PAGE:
the seed runner

 

JENNY L. DAVIS

 

And whenever they catch you, they will kill you. But first they must catch you,

digger, listener, runner, prince with swift warning. Be cunning and full of tricks

and your people shall never be destroyed.

                                                -Richard Adams, Watership Down

 

 

I have always been a runner. Not the athletic, fast kind like Jim Thorpe, or the superhero kind, like the Flash. But the kind that find themselves bolting at the first sign of trouble—running in the opposite direction of everything: fear, responsibility, and if you believe my grandfather, hard work. Running's how I wound up at the Pratt Industries Detention and Training Program in the first place.

 

I had been out past curfew a week shy of my 13th birthday—at the library after class to see a real color copy of the Astonishing X-men #17 that had just come in. I had never seen an original color print of a comic—only black and white copies of copies they kept in the library and I spent hours enthralled finally seeing the colors of my favorite world—totally mesmerized by Jean Grey's red hair and the bright pink of Gambit's outfit. By the time I left, it was already past curfew and I had to sprint to get home before the patrols caught me. But being a runner doesn't mean I'm fast—they picked me up less than two blocks from my grandfather's house and took me to the local detention center. After only three days, I was sent up to Pratt without seeing my grandfather or siblings again. They promised me a letter had been sent telling my family where I'd been assigned, but I hadn't received any mail or packages since arriving, so I doubt anyone was ever notified. It didn't really matter, everyone assumed any kids who disappeared ended up at Pratt, or worse, and there was no point in going looking for them.

 

Pratt would have been worse, if it weren't for Jimmy. He was the only thing that made that place bearable. We had arrived on the same day and connected instantly. So we signed up for the same class schedules and picked the same dorm room and stole every spare moment to re-imagine it as Xavier's School for Gifted Youngsters. We spent all our time together, which was pretty easy, since we were put in the same grade and Pratt was an all boys' detention program. Beyond that nobody paid too close of attention to us—there were 300 boys to keep track of and any one of us was pretty interchangeable for another.  He had only heard a little about comics, so we spent as much time in class and free time talking about who had what superpowers, who had allied with who, and whether Magneto or Apocalypse was more evil. We teamed up for all of our projects, like helping each other memorize the wording of the 2039 Corporate Sovereignty Act that divided the country into four major corporate zones to avoid conflict between them. Within only fifteen years of extreme resource mining throughout the continent, it became clear that the only remaining land worth having was tribal land—protected for nearly 50 years by strict environmental policies in most tribes. The top corporations soon established guardianship clauses that allowed them to exert "protection" over those territories based on their more extensive resources. Pratt Industries had created the new residential detention program—Strategic Training Units—designed to train delinquent Indian minors within their Corporate jurisdictional boundaries for futures in the company. Any "infractions," even minor ones, like being out just after curfew, could get you sent up to Pratt for a year, maybe longer. I was there almost 11 months.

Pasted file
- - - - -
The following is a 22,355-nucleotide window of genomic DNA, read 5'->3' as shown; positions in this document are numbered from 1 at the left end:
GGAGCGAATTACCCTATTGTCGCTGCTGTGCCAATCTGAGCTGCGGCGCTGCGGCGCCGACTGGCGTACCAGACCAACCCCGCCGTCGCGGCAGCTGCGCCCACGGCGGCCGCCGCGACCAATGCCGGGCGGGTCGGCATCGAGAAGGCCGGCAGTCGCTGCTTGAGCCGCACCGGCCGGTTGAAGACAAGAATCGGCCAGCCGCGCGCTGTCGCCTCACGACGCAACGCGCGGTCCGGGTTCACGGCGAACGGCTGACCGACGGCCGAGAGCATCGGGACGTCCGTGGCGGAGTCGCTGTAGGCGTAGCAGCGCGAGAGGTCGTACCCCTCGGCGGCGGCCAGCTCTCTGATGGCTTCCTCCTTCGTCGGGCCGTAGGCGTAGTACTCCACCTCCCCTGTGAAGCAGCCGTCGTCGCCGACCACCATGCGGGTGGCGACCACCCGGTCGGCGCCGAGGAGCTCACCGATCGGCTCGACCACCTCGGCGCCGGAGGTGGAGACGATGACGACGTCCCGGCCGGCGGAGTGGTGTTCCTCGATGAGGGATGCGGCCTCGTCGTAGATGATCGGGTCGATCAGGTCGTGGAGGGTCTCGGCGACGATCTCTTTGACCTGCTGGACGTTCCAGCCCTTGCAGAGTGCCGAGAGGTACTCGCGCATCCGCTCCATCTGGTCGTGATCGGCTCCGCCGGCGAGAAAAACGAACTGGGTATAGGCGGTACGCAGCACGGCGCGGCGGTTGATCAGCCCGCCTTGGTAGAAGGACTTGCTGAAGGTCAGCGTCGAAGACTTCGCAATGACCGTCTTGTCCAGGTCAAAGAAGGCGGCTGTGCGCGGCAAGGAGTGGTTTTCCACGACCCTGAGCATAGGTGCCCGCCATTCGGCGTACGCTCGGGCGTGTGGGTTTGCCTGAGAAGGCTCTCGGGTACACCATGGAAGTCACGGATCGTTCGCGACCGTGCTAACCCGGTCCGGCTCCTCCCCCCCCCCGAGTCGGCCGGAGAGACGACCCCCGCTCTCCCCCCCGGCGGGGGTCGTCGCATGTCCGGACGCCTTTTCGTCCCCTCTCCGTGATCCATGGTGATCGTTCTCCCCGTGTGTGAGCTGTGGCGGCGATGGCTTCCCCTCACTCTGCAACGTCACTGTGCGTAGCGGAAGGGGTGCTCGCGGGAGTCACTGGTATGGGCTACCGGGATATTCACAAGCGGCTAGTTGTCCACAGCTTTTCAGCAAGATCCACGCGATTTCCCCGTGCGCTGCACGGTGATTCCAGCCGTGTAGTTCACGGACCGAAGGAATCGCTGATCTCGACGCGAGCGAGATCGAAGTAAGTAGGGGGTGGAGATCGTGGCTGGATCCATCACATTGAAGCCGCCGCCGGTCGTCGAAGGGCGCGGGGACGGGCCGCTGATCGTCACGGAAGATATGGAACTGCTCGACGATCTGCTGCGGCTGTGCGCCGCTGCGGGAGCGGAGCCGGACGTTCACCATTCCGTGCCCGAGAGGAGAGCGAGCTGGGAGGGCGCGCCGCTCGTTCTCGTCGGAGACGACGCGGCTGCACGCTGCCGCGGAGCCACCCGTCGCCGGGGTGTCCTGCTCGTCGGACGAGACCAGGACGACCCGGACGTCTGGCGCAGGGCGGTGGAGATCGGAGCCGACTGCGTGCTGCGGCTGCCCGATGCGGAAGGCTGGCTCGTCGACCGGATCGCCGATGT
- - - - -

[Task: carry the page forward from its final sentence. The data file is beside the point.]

Eight months in, the cadets caught us away from the quad, Jimmy and me were just far enough to be out of the visual line of any window in the square, those concrete buildings filled with the residential school students, our teachers, and the guards who watched us all.